The Metropolitan Museum of Art is one of the world’s most popular institutions, featuring ancient classics and modern masterpieces. With two million square feet of gallery space, you could easily spend hours or even days touring the several exhibits that the museum has the offer. How exactly did this iconic museum begin? Let’s take a step back and explore:
The MET first opened in February of 1872 on Fifth Avenue and contained a series of educational programs and events. It’s original architecture was a “Gothic-Revival-style” structure, which reflected the cultural and historical work of art found inside. Then, in 1971 it became refurbished with new galleries, lectures, programs, and exhibitions. This new comprehensive architectural plan for the MET was approved and completed in nearly 20 years later. This new plan was an attempt to make the museum’s collections more accessible to the public and to scholars.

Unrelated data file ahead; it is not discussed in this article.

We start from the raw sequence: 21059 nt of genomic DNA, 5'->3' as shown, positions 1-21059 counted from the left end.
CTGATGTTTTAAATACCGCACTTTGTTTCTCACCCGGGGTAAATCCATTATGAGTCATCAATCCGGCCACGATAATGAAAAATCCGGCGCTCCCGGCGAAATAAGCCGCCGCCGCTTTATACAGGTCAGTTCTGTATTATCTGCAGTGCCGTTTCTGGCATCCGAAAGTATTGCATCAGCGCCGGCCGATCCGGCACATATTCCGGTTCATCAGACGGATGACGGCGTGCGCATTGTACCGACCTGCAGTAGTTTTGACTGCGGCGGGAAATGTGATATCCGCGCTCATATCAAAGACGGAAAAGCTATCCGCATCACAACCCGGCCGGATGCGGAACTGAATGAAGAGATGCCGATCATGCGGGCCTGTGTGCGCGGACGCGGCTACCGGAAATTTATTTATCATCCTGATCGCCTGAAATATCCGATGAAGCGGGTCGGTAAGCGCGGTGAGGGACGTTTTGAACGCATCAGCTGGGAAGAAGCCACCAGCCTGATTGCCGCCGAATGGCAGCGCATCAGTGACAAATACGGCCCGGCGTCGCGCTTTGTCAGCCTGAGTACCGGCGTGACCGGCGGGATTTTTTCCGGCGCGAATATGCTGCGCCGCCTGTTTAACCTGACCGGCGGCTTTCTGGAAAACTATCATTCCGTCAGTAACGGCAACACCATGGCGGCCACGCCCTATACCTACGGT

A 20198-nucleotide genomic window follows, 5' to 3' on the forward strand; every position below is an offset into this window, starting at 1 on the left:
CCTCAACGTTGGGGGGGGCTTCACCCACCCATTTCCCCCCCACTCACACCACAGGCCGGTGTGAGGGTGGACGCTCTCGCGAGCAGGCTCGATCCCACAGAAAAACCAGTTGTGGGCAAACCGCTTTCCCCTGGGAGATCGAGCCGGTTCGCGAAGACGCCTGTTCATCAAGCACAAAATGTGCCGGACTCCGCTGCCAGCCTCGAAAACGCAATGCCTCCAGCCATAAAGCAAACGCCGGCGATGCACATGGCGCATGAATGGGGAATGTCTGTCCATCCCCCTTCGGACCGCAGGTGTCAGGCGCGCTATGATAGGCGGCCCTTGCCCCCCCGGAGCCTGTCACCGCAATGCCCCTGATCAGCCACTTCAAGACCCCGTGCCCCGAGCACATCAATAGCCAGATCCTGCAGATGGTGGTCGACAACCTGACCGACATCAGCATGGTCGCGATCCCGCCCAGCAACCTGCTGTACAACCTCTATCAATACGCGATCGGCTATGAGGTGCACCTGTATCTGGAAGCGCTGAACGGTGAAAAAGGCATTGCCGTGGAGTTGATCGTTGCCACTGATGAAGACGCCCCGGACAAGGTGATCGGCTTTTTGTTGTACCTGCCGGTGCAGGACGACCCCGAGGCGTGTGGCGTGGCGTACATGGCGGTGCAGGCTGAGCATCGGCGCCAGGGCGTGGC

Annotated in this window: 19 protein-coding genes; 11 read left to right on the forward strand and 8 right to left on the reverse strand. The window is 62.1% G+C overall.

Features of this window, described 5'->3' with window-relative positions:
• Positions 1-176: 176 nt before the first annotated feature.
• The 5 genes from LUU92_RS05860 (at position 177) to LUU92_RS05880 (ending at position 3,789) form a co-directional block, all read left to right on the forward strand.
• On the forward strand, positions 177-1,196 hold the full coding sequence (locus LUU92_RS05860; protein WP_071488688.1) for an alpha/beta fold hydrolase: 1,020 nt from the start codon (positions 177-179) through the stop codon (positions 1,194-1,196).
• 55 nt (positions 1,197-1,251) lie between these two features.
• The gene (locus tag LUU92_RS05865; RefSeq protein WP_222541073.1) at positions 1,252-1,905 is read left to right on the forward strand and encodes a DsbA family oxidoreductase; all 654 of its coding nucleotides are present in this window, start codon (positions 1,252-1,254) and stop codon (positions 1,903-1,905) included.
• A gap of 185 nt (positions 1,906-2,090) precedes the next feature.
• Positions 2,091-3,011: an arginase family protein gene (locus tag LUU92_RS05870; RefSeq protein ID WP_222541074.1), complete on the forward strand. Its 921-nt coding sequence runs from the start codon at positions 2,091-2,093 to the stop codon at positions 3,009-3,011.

One by one, collections continued to expand throughout this time period, bringing more great art centers – so detail-oriented that you can more or less find museums within museums. Years after its refurbishment, it became the first public institution to accept one of the world’s finest and widest collections. From van Gogh to Chinese Buddhist Sculptures, these art galleries have made a name for the MET.
The museum is currently recognized for its blend of modern and ancient exhibits and availability to visitors from all walks of life. To take a sneak peek closer inside the MET, click here.
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